I’d check to see if either Hunter Henry or Zach Ertz is available in your league. Henry is out there in roughly 40-50% of leagues and his 13 targets over two weeks is third among TEs. Ertz, rostered in 10% of Yahoo leagues, is another option. He leads TEs with 18 targets after two weeks and is getting 30% of the targets in the Cardinals pass game, which should usually enjoy some garbage time stats. After the top players at TE, you need to secure a decent floor for targets and then get lucky when your guy finds the end zone. Pitts’ targets just won’t return weekly starter value. SORRY.

Brief intermission

Check out my weekly show with high stakes legend Matt Modica, “Fantasy Freestyle” embedded below or on Spotify, iTunes — wherever you get your pods.

Is Gus Edwards a RB2 for the rest of the year? — Andrew J.

I’d describe Edwards as more of a flex play and valid RB2 fill-in during the bye weeks. The reason he outscored Justice Hill this week was because he scored the TD, and the good news is that he does profile to be the goal-line back moving forward. However, Hill had one more carry and looks to be the RB who will handle the work in the passing game. You also have to acknowledge that Lamar Jackson will have a piece of this rushing pie as well. When J.K. Dobbins was going to have most of these roles to himself, I saw him as a weekly RB2 with upside. With the responsibilities split in a committee, I think both Edwards and Hill wind up more in flex territory, and I’d rather have Hill, as the passing game work is more stable than finding the end zone. That said, this week against the Colts lends itself to usage and a game script favoring Edwards.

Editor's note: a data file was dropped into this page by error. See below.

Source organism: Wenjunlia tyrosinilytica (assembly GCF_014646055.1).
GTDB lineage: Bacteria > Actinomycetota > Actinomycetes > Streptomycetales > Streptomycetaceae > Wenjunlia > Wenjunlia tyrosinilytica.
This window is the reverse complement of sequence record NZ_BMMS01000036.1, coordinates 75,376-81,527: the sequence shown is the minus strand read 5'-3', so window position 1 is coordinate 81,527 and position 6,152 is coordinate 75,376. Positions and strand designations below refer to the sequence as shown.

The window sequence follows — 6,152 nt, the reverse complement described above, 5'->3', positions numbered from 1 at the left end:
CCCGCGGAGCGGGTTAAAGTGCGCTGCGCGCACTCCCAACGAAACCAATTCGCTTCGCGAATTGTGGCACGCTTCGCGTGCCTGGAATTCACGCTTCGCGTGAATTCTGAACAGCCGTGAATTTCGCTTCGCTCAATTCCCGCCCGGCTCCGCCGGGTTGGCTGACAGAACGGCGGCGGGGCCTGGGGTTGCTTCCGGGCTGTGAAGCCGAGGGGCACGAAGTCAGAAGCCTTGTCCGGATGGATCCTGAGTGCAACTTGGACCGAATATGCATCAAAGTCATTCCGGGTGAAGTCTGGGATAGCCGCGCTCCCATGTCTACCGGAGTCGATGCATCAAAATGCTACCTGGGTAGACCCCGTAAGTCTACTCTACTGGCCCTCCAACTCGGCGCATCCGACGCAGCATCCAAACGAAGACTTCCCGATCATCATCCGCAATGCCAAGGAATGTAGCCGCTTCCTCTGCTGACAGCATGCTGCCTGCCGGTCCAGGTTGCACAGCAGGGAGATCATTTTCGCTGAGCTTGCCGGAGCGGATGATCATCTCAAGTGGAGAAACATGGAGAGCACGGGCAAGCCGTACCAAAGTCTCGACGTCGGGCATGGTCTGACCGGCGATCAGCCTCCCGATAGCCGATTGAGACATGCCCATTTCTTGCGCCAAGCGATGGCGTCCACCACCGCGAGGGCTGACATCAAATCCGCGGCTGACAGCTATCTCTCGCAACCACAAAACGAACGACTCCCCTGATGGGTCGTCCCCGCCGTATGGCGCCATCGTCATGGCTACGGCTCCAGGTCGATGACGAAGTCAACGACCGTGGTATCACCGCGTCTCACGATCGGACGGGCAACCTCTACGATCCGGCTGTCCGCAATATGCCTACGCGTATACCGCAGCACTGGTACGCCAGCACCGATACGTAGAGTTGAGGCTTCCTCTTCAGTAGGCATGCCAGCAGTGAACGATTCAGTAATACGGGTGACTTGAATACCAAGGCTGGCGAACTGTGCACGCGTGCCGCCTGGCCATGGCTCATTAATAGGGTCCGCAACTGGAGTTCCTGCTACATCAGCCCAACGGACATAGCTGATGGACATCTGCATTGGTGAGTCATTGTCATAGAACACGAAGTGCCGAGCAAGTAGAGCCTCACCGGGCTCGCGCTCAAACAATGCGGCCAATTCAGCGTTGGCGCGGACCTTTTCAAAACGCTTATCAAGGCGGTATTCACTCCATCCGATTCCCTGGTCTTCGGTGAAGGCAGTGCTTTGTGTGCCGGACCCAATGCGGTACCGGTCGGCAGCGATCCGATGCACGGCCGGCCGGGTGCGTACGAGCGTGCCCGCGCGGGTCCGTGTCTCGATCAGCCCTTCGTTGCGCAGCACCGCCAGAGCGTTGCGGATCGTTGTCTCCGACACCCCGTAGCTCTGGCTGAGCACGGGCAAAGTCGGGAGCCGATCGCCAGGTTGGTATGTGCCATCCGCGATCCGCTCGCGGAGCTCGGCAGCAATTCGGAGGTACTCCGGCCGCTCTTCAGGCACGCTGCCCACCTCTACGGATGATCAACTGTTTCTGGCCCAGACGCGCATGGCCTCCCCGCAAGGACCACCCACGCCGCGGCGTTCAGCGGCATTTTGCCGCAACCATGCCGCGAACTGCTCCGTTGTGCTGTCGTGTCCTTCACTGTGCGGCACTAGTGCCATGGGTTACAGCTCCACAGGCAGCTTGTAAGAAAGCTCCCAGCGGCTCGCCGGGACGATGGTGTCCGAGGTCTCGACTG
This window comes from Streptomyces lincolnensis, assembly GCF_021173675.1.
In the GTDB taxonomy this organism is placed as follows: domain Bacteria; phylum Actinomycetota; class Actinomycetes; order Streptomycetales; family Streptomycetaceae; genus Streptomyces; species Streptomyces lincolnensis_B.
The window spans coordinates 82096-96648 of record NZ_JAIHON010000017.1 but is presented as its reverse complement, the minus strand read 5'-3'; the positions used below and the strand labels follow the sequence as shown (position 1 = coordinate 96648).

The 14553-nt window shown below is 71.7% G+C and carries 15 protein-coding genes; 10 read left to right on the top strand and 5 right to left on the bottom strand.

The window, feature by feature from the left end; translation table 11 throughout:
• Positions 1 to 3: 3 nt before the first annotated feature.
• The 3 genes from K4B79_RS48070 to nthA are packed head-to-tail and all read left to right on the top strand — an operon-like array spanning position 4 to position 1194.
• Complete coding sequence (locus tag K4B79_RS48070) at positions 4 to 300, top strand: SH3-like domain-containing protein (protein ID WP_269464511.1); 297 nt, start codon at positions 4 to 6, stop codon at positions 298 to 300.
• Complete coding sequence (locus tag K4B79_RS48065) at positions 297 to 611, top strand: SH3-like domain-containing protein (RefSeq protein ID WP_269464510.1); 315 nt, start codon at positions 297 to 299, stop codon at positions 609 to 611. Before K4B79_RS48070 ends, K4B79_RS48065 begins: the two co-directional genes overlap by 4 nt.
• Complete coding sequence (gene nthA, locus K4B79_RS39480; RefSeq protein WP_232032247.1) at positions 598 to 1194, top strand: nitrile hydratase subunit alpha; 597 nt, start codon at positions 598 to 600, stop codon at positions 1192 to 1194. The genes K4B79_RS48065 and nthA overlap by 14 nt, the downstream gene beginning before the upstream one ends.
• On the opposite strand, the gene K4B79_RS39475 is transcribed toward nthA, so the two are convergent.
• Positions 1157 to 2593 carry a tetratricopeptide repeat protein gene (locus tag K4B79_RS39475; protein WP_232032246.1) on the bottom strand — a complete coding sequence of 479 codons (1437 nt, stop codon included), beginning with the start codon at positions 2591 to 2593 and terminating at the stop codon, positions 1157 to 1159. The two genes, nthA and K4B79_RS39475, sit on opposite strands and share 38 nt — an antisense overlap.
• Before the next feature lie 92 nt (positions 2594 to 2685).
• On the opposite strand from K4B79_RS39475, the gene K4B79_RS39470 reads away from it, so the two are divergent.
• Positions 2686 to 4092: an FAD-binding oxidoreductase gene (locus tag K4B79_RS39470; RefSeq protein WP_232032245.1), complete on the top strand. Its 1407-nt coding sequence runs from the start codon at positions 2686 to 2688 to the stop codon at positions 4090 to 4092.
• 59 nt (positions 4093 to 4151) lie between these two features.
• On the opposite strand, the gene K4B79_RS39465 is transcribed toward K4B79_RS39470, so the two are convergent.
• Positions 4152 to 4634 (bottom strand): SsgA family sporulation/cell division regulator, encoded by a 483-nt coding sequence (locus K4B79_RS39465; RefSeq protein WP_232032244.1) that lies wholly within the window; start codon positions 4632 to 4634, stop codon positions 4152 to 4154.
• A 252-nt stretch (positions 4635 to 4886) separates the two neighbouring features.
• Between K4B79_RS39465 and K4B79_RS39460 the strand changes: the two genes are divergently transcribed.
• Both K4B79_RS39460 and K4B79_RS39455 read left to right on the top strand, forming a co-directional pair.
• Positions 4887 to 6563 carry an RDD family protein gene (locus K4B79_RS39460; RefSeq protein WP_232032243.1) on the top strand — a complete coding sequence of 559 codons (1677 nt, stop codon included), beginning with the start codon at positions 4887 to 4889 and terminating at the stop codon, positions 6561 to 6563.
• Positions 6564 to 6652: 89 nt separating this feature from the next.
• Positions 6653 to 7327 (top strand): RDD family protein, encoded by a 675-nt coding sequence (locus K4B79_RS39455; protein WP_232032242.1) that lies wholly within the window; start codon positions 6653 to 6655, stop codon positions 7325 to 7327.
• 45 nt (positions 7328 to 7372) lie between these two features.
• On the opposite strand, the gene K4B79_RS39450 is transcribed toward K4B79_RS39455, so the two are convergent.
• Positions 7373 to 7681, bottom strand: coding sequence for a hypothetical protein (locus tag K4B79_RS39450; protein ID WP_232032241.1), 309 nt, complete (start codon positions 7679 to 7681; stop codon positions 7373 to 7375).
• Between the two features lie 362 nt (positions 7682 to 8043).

Is there any hope for the Bears RB room or is the whole thing a radioactive wasteland? — Paul T.

You probably need a hazmat suit to deal with this backfield. It’s likely to become a fantasy herd, and not the good kind like we see with the Eagles. I think Khalil Herbert will ultimately be the leading RB early in the season, with a good chance that Roschon Johnson gets more opportunity as the season marches into the fantasy playoffs. The problem is that, like many teams, it’ll be a committee with Justin Fields playing a role as well, and the targets are also evenly split between Herbert and Johnson (8 to 9), providing less clues as to distinct roles. I’d have my eye towards roles and targets this week against Kansas City as they should be playing from behind, and that could give us some insight as to who is the preferred passing game option. If there was a hope (IF), it would be to hold on to Johnson and reap the benefits if he ascends over time and leapfrogs Herbert after Halloween.

Do I drop Quentin Johnston? — William C.

I would not as long as you have the roster space to hold him. Rookie WRs very rarely smash out of the gate — even Justin Jefferson had only 5 receptions on 6 targets after his first two games as a rookie in 2020 (he ultimately finished with a line of 88/1,400/7). The reasons you drafted Johnston are still in play — the Chargers’ passing game, the injury history of Mike Williams and Keenan Allen and the opportunity for helping you win weeks down the road. Many expected Johnston to have an impact right away, and working behind Josh Palmer isn’t great, but I’m still of the belief that the Chargers will work Johnston into a bigger role as the season rolls on, or that an injury makes him next man up. I’m holding Johnston on my bench for now.

(Paul Rutherford-USA TODAY Sports)